Multinational teams and diseconomies of scale in collaborative research.
Bottom Line: We also examined citation outcomes of research teams and confirmed the accumulative benefits of having additional authors and unique countries involved.However, when per capita citation rates were analyzed to disambiguate the effects of authors and countries, decreasing returns in citations were noted with increasing authors among large research teams.In contrast, an increasing number of unique countries had a persistent additive citation effect.
Affiliation: Mount Auburn Hospital, Cambridge, MA 02138, USA.
Collaborative research has become the mainstay in knowledge production across many domains of science and is widely promoted as a means of cultivating research quality, enhanced resource utilization, and high impact. An accurate appraisal of the value of collaborative research efforts is necessary to inform current funding and research policies. We reveal contemporary trends in collaborative research spanning multiple subject fields, with a particular focus on interactions between nations. We also examined citation outcomes of research teams and confirmed the accumulative benefits of having additional authors and unique countries involved. However, when per capita citation rates were analyzed to disambiguate the effects of authors and countries, decreasing returns in citations were noted with increasing authors among large research teams. In contrast, an increasing number of unique countries had a persistent additive citation effect. We also assessed the placement of foreign authors relative to the first author in paper bylines of biomedical research articles, which demonstrated a significant citation advantage of having an international presence in the second-to-last author position, possibly occupied by foreign primary co-investigators. Our analyses highlight the evolution and functional impact of team dynamics in research and suggest empirical strategies to evaluate team science.
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Related in: MedlinePlus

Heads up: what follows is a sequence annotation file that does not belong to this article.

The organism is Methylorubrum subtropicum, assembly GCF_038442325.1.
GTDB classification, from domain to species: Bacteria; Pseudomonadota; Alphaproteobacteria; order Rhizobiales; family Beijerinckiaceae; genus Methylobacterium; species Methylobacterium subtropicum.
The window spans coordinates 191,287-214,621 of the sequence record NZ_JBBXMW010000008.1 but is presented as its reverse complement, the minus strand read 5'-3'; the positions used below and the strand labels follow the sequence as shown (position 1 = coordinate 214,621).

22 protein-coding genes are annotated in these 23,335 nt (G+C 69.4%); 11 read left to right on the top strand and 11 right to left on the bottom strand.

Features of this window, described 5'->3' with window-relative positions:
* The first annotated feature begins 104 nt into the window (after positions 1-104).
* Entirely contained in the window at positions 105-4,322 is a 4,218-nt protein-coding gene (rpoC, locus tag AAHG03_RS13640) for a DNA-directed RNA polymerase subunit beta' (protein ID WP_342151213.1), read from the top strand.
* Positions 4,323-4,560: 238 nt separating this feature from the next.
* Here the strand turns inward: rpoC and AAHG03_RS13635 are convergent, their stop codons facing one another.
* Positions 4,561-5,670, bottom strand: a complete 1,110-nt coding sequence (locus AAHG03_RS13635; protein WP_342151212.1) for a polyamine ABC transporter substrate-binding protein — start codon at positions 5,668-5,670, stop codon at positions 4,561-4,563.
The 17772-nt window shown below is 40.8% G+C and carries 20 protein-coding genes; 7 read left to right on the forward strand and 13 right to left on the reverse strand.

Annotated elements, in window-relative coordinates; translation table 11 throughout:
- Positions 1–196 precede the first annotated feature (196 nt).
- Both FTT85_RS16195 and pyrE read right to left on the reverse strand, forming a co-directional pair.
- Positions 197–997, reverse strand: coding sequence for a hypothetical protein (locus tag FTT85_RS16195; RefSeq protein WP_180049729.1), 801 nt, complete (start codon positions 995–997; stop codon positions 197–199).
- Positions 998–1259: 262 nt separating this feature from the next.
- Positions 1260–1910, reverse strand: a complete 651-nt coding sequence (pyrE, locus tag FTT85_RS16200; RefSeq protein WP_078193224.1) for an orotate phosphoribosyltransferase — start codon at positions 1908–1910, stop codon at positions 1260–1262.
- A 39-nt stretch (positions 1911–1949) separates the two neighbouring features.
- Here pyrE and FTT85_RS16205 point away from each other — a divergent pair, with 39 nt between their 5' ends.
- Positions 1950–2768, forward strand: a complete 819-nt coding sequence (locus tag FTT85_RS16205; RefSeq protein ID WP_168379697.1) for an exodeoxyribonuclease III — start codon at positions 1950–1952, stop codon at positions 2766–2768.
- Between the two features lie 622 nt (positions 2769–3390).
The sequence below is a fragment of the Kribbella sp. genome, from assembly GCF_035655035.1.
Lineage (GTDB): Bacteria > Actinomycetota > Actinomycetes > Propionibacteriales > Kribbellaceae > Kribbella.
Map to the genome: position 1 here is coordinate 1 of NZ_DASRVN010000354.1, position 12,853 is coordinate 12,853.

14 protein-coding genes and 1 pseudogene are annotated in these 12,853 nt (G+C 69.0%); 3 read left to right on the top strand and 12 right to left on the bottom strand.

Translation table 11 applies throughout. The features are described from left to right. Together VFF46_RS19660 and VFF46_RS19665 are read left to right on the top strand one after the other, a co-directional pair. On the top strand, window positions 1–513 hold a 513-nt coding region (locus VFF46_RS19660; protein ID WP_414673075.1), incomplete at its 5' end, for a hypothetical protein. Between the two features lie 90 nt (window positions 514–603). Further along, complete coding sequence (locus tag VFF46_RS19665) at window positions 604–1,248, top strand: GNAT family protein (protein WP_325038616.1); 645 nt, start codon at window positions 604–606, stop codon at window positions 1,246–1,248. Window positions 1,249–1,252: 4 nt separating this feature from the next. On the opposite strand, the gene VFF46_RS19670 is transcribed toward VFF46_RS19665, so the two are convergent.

Mentions: Given a dearth of papers written by large author teams within the arts and social science disciplines, we focused our subsequent citation analyses on papers pertaining to the life, physical, and technology and engineering sciences. When we examined the underlying distribution of citations before data binning, the disassociation between author numbers and citations was apparent when author team sizes grew beyond 20 members (mega teams) in all subject fields (Fig. 3A and fig. S4). These findings suggest a declining or detrimental effect of either author or country numbers on citations. This would be consistent with diseconomies of scale observed in many human endeavors with marginal costs increasing once firms or organizations surpass an optimal mass. We tested this hypothesis using generalized linear models (GLMs) to quantify the relationship between citations and researcher team size. Specifically, we used GLMs, a generalization of linear regressions that allows for skewed distributions of response variables, because of the non-normal distribution of citations. Whereas the contribution of an additional country or author was positive and comparable when analyzing all publications in recent years, subset analyses of top-ranked papers by team size, defined by being at least within the top 1% of all papers ranked by the number of authors, countries, or institutional affiliations, showed a reduced or even deleterious effect of additional authors across different years (fig. S5, A to C). The application of different criteria for larger teams did not change our results, suggesting that decreased citations per capita among top-ranked papers are not strictly dependent on a precise definition of team sizes. However, the median author count of the top 1% of papers ranked by any authorship attribute was about 20, indicating some redundancy in the composition of analyzed papers. The citation gain related to national affiliations was largely preserved or increased among large-team papers. An expanded analysis of more than 10 million papers published over a decade also showed a decreased or inhibitory effect of author numbers on citation gains across different definitions of large team sizes after adjustment for year of publication and subject field content (Fig. 3B). Although the length of articles and number of references in a paper have been previously reported to correlate with citations, inclusion of the total number of pages or references in regression models did not change the effect or significance of our results (22, 23).
No MeSH data available.